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The Museum



                     Explore the Mijnmuseum’s 15-year history of exhibitions, projects, and collaborations in the following timeline.


The Birth

Thirty years after the closure of the Limburg mines, the Mijnmuseum finally opened its doors in 2005. It is situated on the site of the former Oranje-Nassau I mine, in the city of Heerlen. In the same year, a small collection from a former mine worker was purchased. This collection formed the foundation of what the museum’s inventory consists of today.

The exhibition

Since 2005, the exhibition of the Mijnmuseum has grown extensively due to the vast amount of public donations. The exhibition includes a rich selection of unique and authentic objects from the mining past. On the first floor, the museum displays various kinds of coal materials and photographs including underground scenes, surface images and aerial views of coal mines. On the second and third floors, the Museum’s object collection includes tools, safety and health equipment, lamps, models, clothing and trophies. It profoundly fosters visitors’ imaginations and interpretations toward a miner’s equipment, the space of a miner’s dressing room, the everyday routine of a miner’s work, and the story of the underground.

Mining Year

Since the closing of the coal mines in 1974, “coal mines” were rarely talked about by the local people. Forty years later, the stories of coal mines were brought to the surface. “ In 2015, mines suddenly became a hot topic”, said Simone Claessens, the current curator of the Mijnmuseum. In the same year, the city Heerlen and other municipalities in the Province of Limburg celebrated the year of The Mines; in remembrance of not only the difficult times that followed the closure of the mines, but also the progress that has been made since. The Mijnmuseum took on the responsibility of keeping the mining history alive by encouraging the local residents to share their own stories. As a result, people in the province gradually became more involved and proud to share their experiences, personal stories, and knowledge of the mining to the public.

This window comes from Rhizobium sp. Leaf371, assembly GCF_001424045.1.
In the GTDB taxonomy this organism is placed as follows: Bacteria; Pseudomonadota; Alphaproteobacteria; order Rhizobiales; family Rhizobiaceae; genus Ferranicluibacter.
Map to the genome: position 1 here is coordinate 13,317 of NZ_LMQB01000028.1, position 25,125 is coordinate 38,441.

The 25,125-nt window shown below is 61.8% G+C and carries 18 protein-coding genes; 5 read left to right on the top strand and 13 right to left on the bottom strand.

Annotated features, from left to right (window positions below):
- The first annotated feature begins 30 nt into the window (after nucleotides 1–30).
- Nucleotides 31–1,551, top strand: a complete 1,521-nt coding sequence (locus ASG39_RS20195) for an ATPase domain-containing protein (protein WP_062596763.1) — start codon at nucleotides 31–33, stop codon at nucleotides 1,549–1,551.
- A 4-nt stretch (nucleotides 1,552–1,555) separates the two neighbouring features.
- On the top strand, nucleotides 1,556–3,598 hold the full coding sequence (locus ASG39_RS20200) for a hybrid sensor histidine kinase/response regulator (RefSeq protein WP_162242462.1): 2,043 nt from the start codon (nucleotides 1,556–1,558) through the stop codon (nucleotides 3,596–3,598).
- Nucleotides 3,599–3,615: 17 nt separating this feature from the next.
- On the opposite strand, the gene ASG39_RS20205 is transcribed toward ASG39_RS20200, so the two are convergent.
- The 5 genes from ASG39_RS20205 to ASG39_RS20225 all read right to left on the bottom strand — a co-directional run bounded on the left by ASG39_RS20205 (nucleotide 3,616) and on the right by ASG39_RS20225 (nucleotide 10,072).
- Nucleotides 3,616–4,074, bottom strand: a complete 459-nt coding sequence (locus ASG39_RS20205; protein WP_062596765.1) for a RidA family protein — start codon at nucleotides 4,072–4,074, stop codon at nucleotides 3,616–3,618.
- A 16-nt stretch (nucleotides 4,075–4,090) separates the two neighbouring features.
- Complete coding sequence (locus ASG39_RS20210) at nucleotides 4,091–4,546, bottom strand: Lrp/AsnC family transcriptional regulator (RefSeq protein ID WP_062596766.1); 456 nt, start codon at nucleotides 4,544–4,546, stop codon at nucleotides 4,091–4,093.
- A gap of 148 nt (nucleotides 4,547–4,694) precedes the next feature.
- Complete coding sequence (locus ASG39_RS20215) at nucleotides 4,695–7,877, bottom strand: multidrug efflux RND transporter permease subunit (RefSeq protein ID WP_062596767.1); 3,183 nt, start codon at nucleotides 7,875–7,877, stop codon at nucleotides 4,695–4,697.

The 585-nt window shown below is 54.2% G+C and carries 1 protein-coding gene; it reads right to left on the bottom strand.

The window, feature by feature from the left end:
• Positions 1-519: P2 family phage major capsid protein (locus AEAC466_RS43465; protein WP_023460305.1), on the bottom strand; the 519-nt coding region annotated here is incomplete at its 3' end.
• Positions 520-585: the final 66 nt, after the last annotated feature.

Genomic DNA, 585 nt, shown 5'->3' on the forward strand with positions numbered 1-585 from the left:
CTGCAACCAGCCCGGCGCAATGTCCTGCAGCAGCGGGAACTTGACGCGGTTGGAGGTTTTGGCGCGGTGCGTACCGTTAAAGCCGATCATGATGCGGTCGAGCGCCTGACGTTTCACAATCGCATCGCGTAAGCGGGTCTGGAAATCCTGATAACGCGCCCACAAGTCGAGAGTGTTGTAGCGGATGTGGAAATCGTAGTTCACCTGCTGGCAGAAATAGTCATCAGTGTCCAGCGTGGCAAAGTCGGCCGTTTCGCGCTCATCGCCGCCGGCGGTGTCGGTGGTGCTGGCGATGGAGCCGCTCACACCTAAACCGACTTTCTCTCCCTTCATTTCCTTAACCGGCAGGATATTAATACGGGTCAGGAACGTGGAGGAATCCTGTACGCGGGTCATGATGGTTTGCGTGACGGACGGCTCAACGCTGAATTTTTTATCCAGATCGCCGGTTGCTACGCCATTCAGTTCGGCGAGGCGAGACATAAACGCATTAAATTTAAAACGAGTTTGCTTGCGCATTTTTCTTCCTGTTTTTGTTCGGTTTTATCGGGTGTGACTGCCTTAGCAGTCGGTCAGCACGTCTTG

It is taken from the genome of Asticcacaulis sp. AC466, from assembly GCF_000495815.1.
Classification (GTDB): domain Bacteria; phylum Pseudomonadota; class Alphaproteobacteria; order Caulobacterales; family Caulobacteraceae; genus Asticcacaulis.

Digital Collection

The project

In 2020, the Mijnmuseum collaborated on an academic project with the MA Digital Cultures progam from Maastricht University. The project focused on the creation of 3D models and their accompanying narratives regarding authenticity, transparency, aura and remediation. A wide array of mining objects, such as tools, lamps, safety equipment and statues were digitized in 3D. Different modalities, such as video, sound, image, and text, narrate the stories of the Dutch mines. Moreover, these multi-modalities contribute to the general narrative represented on the web space.

“You can say in the ugliness of Heerlen lays her beauty.”

Fons Bus
A volunteer at the Nederlands Mijnmuseum

"The digital keeps history alive, and everyone can hear, see, experience it no matter where or when."

Akvilė V.
A creator of the project

"The project is a way to honor the people who dedicated their lives to the underground!"

Paulo De Queiroz Golovattei
A creator of the project

"To understand the mining history of Heerlen is to understand who you are!"

Simone Claessens
The curator of the Nederlands Mijnmuseum

Ontdek meer op de website van het Nederlands Mijnmuseum.

Hebt U vragen over het museum, deze website, over het project van de Universiteit van Maastricht of een andere vraag, stuur dan even een bericht.